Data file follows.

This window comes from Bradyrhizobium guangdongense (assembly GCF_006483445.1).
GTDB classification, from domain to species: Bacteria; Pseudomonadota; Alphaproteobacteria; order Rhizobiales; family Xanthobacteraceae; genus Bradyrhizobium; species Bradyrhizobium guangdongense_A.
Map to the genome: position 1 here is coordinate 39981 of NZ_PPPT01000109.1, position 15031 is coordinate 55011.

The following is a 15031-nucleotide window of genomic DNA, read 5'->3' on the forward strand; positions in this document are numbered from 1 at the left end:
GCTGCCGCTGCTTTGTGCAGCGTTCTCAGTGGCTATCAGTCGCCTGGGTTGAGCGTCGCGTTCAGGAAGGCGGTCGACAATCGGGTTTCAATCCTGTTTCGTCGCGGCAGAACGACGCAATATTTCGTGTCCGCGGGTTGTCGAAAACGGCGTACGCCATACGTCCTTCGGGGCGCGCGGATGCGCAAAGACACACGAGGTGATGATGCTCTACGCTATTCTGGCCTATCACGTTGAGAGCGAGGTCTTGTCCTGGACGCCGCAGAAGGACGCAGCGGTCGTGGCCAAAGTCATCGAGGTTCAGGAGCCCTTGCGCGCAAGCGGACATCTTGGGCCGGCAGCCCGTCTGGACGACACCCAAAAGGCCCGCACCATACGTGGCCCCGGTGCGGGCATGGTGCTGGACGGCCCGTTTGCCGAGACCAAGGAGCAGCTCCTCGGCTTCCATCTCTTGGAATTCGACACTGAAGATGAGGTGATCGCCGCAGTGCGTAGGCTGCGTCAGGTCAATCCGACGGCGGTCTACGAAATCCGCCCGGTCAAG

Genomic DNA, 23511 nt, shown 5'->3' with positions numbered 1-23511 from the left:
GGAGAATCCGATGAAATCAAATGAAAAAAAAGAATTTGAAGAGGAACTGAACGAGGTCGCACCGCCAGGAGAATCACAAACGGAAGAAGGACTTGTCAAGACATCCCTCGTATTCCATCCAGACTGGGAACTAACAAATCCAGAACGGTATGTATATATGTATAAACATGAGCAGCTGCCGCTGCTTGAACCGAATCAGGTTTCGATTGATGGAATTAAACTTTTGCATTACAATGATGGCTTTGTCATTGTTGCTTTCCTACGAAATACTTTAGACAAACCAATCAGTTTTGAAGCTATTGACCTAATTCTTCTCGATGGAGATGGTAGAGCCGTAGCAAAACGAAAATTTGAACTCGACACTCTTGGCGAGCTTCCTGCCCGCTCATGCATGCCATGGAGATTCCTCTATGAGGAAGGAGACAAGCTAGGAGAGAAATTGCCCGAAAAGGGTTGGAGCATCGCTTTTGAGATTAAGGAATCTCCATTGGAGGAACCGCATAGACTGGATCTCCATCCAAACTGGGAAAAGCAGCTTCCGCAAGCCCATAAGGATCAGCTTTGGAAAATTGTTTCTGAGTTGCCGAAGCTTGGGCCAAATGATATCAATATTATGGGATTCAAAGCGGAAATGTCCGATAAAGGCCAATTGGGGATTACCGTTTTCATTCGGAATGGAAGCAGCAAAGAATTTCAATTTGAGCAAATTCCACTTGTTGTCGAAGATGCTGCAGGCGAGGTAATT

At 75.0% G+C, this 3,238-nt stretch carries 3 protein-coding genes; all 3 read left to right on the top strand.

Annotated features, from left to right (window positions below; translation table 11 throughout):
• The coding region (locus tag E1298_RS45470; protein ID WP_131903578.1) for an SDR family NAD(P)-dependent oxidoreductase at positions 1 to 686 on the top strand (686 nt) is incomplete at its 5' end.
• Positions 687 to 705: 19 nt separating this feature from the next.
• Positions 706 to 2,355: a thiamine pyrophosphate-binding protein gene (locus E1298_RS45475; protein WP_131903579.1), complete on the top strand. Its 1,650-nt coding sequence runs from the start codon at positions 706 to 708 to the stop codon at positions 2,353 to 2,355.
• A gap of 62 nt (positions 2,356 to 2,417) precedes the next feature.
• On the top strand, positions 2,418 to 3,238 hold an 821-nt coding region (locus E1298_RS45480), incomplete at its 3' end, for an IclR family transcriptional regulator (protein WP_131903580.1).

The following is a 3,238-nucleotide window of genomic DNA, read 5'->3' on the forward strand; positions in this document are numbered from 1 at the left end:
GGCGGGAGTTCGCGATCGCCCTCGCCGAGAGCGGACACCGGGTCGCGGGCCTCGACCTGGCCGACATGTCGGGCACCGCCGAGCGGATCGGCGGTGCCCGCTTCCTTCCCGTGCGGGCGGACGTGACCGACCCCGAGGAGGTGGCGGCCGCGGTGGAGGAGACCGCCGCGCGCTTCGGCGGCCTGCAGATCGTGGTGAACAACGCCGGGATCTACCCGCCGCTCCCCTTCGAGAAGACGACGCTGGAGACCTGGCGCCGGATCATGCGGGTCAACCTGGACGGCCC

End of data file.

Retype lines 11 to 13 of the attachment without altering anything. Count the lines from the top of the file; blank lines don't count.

• Positions 687 to 705: 19 nt separating this feature from the next.
• Positions 706 to 2,355: a thiamine pyrophosphate-binding protein gene (locus E1298_RS45475; protein WP_131903579.1), complete on the top strand. Its 1,650-nt coding sequence runs from the start codon at positions 706 to 708 to the stop codon at positions 2,353 to 2,355.
• A gap of 62 nt (positions 2,356 to 2,417) precedes the next feature.